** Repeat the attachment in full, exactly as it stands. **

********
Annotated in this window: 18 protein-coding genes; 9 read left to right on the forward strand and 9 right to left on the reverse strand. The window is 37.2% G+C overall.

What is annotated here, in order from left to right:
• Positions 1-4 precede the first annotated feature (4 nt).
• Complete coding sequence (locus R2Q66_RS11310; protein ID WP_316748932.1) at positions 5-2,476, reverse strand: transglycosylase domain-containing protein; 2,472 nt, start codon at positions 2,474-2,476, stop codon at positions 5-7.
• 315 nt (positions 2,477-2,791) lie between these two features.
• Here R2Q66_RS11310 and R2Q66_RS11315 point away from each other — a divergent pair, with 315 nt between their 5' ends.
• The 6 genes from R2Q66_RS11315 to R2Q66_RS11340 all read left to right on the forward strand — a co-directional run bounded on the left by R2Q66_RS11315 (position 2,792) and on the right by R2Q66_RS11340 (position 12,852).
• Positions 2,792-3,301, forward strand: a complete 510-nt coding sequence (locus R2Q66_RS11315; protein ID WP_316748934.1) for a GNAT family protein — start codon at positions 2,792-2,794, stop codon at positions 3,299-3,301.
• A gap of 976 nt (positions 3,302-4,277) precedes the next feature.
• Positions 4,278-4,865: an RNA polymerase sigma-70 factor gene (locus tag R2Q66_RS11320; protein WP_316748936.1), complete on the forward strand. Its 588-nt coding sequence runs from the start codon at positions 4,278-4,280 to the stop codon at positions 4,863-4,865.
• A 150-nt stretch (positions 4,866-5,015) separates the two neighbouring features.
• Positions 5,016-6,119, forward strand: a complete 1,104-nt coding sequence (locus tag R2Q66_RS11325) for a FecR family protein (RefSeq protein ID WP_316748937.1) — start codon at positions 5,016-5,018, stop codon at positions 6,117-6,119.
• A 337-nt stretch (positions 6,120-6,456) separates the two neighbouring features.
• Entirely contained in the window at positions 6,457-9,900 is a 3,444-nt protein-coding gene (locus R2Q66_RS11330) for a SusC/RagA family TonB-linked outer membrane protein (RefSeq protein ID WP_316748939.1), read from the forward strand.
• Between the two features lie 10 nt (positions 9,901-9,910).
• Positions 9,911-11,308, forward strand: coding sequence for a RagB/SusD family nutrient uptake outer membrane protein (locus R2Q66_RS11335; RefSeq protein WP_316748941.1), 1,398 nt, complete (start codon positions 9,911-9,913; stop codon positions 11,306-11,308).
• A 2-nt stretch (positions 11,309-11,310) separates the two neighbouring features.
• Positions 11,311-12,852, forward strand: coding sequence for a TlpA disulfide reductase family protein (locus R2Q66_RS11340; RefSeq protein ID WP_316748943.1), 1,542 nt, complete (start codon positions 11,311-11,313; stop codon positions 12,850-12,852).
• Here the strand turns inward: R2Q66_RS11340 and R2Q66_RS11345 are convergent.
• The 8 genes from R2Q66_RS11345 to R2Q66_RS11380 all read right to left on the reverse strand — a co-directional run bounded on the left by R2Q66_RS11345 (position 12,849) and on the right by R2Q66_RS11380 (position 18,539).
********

Annotated in this window: 18 protein-coding genes; 9 read left to right on the forward strand and 9 right to left on the reverse strand. The window is 37.2% G+C overall.

What is annotated here, in order from left to right:
• Positions 1-4 precede the first annotated feature (4 nt).
• Complete coding sequence (locus R2Q66_RS11310; protein ID WP_316748932.1) at positions 5-2,476, reverse strand: transglycosylase domain-containing protein; 2,472 nt, start codon at positions 2,474-2,476, stop codon at positions 5-7.
• 315 nt (positions 2,477-2,791) lie between these two features.
• Here R2Q66_RS11310 and R2Q66_RS11315 point away from each other — a divergent pair, with 315 nt between their 5' ends.
• The 6 genes from R2Q66_RS11315 to R2Q66_RS11340 all read left to right on the forward strand — a co-directional run bounded on the left by R2Q66_RS11315 (position 2,792) and on the right by R2Q66_RS11340 (position 12,852).
• Positions 2,792-3,301, forward strand: a complete 510-nt coding sequence (locus R2Q66_RS11315; protein ID WP_316748934.1) for a GNAT family protein — start codon at positions 2,792-2,794, stop codon at positions 3,299-3,301.
• A gap of 976 nt (positions 3,302-4,277) precedes the next feature.
• Positions 4,278-4,865: an RNA polymerase sigma-70 factor gene (locus tag R2Q66_RS11320; protein WP_316748936.1), complete on the forward strand. Its 588-nt coding sequence runs from the start codon at positions 4,278-4,280 to the stop codon at positions 4,863-4,865.
• A 150-nt stretch (positions 4,866-5,015) separates the two neighbouring features.
• Positions 5,016-6,119, forward strand: a complete 1,104-nt coding sequence (locus tag R2Q66_RS11325) for a FecR family protein (RefSeq protein ID WP_316748937.1) — start codon at positions 5,016-5,018, stop codon at positions 6,117-6,119.
• A 337-nt stretch (positions 6,120-6,456) separates the two neighbouring features.
• Entirely contained in the window at positions 6,457-9,900 is a 3,444-nt protein-coding gene (locus R2Q66_RS11330) for a SusC/RagA family TonB-linked outer membrane protein (RefSeq protein ID WP_316748939.1), read from the forward strand.
• Between the two features lie 10 nt (positions 9,901-9,910).
• Positions 9,911-11,308, forward strand: coding sequence for a RagB/SusD family nutrient uptake outer membrane protein (locus R2Q66_RS11335; RefSeq protein WP_316748941.1), 1,398 nt, complete (start codon positions 9,911-9,913; stop codon positions 11,306-11,308).
• A 2-nt stretch (positions 11,309-11,310) separates the two neighbouring features.
• Positions 11,311-12,852, forward strand: coding sequence for a TlpA disulfide reductase family protein (locus R2Q66_RS11340; RefSeq protein ID WP_316748943.1), 1,542 nt, complete (start codon positions 11,311-11,313; stop codon positions 12,850-12,852).
• Here the strand turns inward: R2Q66_RS11340 and R2Q66_RS11345 are convergent.
• The 8 genes from R2Q66_RS11345 to R2Q66_RS11380 all read right to left on the reverse strand — a co-directional run bounded on the left by R2Q66_RS11345 (position 12,849) and on the right by R2Q66_RS11380 (position 18,539).